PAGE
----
Changes in junior secondary schooling are urgent. There is curriculum failure on a grand scale : the goals which those who know secondary schools best regard as most important are, by and large, not met. There is organizational failure : the basic developmental needs of youth growing towards adulthood cannot be catered for in the present system.The Beazley Report (Western Australia, 1984:29) acknowledges the widespread nature of the disquiet among Australians:
Rightly or wrongly, there is a growing belief that standards are slipping below acceptable levels and that many students are poorly educated and even unemployable.A.H. Halsey (1984:87) describes the crisis from a British perspective:
There is now widespread scepticism about the wealth creating capacity of education, and widespread resistance to its further financial support. Pessimism abounds concerning the power of education to equalize life changes - at least as a policy initiated from other egalitarian policies. The efficacy of bureaucratised schooling is challenged. Still more important, the whole historically determined relation of education to work is contested.Goodlad (1984:161) following very comprehensive research of the American school system, further attacks the equality issue when he concludes:
There is in the gap between our highly idealistic goals for schooling in our society and the differentiated opportunities condoned and supported in schools a monstrous hypocrisy.Perhaps the best known criticism of recent schooling in the United States, however, is not about equality in education. It is the attack on quality written in the Report of the National Commission for Excellence in Education:
Our nation is at risk. Our once unchallenged pre-eminence in commerce, industry, and technological innovation is being overtaken by competitors throughout the world... the educational foundations of our society are presently being eroded by a rising tide of mediocrity that threatens our very future as a nation and a people (Norton Grubb, 1984:4)Such conclusions may well be reflected in the figures for the percentage of public expenditure which is afforded education in most countries, including Australia.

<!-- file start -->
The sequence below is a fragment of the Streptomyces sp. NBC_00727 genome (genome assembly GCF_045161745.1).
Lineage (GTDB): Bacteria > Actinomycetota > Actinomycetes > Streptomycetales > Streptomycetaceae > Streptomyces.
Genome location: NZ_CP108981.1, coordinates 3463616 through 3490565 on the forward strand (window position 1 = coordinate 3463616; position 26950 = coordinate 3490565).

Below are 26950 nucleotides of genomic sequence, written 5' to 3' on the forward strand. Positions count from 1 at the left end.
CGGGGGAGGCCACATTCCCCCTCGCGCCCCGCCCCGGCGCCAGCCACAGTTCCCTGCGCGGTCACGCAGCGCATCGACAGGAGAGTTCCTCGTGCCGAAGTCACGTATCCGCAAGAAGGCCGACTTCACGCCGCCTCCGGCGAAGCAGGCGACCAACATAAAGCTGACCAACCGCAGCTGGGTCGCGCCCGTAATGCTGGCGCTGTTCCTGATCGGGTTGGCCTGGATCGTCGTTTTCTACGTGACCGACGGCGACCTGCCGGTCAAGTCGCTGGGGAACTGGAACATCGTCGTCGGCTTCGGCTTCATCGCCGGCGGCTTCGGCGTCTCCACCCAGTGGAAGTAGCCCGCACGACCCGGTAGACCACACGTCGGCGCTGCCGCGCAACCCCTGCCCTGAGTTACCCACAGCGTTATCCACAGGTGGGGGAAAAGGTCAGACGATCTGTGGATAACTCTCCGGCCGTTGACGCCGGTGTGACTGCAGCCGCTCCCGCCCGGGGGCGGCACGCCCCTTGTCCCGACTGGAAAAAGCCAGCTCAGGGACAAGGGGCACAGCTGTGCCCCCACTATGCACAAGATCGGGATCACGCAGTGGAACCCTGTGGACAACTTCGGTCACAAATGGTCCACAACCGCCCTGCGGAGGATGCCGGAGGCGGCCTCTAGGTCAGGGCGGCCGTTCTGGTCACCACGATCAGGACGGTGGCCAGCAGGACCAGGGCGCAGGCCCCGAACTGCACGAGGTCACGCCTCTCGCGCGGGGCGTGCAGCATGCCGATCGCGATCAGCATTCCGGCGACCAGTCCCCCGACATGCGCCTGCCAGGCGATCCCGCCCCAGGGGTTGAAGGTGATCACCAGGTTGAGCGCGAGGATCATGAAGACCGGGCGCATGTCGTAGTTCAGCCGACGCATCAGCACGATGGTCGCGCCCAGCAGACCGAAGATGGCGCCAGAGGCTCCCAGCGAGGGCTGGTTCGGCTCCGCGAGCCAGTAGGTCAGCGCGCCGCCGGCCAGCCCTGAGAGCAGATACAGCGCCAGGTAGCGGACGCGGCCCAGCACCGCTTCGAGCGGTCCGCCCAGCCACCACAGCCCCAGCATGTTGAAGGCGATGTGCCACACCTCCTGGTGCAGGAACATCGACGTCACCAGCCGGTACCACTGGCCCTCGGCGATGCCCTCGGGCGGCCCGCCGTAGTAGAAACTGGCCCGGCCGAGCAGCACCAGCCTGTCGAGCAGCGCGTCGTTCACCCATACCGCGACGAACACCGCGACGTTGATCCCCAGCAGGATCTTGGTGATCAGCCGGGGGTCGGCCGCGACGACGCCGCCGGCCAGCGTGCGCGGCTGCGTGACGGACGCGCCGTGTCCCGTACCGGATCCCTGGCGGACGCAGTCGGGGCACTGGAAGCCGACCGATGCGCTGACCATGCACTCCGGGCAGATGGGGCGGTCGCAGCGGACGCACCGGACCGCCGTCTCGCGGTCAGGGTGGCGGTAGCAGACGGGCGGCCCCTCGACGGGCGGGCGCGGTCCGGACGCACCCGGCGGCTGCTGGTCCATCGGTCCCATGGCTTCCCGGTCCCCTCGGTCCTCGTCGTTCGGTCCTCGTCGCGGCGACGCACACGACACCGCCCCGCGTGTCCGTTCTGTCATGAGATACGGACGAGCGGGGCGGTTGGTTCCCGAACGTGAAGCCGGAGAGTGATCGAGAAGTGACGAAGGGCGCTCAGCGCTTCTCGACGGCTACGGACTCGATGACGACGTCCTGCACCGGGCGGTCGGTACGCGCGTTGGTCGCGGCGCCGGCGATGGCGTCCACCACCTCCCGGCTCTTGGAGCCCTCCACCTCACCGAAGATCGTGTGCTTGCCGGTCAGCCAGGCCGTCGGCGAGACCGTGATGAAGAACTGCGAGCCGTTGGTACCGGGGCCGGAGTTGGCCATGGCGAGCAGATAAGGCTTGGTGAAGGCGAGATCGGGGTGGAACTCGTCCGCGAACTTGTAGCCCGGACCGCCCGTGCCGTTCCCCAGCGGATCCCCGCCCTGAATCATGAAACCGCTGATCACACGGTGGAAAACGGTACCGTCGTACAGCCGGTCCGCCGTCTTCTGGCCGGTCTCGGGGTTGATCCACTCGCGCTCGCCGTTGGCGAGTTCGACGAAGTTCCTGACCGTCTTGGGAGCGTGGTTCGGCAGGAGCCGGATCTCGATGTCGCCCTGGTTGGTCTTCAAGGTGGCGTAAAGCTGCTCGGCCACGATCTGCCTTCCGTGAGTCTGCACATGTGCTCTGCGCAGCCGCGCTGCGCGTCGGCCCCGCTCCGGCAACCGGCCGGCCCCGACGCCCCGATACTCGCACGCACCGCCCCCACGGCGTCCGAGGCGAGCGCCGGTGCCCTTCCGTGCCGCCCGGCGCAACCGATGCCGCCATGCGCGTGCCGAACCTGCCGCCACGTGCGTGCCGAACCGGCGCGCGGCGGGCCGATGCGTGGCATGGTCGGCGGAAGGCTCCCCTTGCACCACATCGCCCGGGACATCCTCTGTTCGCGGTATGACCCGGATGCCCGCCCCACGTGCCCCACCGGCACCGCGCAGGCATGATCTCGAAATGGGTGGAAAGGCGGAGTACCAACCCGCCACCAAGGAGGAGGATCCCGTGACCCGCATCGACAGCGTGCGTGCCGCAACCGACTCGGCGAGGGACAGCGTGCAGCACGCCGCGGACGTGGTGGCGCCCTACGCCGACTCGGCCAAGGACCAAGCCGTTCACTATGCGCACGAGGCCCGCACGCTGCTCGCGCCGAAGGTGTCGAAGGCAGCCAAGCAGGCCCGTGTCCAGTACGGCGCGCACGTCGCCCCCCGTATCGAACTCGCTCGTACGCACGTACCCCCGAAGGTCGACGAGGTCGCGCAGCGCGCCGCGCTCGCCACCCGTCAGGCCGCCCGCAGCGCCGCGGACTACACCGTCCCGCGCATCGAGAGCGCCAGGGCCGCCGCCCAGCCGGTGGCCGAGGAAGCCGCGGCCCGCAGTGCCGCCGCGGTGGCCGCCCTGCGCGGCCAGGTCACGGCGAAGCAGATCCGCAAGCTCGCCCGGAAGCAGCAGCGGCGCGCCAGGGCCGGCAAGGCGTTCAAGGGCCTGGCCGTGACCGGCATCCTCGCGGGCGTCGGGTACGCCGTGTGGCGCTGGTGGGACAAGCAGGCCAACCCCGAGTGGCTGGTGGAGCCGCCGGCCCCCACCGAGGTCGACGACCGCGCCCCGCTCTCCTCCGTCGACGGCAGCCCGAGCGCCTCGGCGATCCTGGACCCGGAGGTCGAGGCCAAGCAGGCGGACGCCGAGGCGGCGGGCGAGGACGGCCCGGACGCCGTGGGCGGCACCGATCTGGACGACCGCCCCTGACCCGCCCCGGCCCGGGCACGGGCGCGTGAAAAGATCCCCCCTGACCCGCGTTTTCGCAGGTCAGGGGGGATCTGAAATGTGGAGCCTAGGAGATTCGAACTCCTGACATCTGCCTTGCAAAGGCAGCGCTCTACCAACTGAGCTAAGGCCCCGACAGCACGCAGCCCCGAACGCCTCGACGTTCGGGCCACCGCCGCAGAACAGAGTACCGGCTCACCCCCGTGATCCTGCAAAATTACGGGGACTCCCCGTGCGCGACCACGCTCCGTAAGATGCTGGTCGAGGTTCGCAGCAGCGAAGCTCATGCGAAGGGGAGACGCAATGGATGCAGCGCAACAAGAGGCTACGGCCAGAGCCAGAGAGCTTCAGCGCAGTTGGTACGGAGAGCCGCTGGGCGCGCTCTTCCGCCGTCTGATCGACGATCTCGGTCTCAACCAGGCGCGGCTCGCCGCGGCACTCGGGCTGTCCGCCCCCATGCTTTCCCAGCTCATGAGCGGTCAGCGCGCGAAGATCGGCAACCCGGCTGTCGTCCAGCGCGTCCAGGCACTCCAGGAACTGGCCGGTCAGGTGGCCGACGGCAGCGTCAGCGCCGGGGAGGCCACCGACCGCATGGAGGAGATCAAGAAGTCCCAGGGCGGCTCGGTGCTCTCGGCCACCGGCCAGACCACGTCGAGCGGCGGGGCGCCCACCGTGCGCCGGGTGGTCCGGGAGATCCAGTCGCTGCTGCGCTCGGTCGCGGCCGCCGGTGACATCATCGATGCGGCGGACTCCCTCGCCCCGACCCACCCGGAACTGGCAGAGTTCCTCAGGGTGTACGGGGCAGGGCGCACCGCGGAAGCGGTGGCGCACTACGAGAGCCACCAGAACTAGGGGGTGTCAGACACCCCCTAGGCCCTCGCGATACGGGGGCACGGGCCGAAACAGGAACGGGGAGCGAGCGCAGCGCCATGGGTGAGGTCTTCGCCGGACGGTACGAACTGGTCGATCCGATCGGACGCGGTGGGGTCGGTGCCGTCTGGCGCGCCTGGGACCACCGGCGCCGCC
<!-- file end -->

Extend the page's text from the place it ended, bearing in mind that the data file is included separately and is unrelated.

|Australia: Percentage public spending on|
education (State + Federal)
|Public expenditure on education as a % of GNP|
An extrapolation of this decline in expenditure is supported by George Fane who advises governments through EPAC that they should finance education only until the end of year 8 - providing vouchers for families, worth $1,800 per student per year. Beyond year 8 he suggests that all secondary schools, TAFE Colleges, CAEs and Universities be sold to private enterprise whether or not they are to be used for educational purposes.
That students should begin to view their school subjects as more and more useless and irrelevant suggests a mismatch of major proportions.Power's findings are further substantiated by more recent work by Jack Walton from the University of New England (Walton:1985). Working among students in Wollongong and in Sydney's Western suburbs, Walton finds a similar depression in satisfaction and motivation during the middle secondary years. However, late in secondary schooling the average satisfaction rises as the "losers" drop out and the "winners" remain to reap their academic credential.
My own work in schools in Tasmania (1982), Queensland (1986) and South Australia (1984) accords closely with the work of Power and Walton. However, I have become aware of some consistent differences in the patterns of response when different learning experiences are analysed. Most subjects in most schools follows the general curved pattern shown below. (Pattern A)
Figure: Pattern A
However, there are occasional subjects which are represented by a quite different pattern. [Pattern B]
Figure: Pattern B
The pattern B responses are often "relevant" subjects such as manual arts, art, and home economics. Some thinkers express views which suggest that these pattern B responses occur because the learning is both relevant and easy.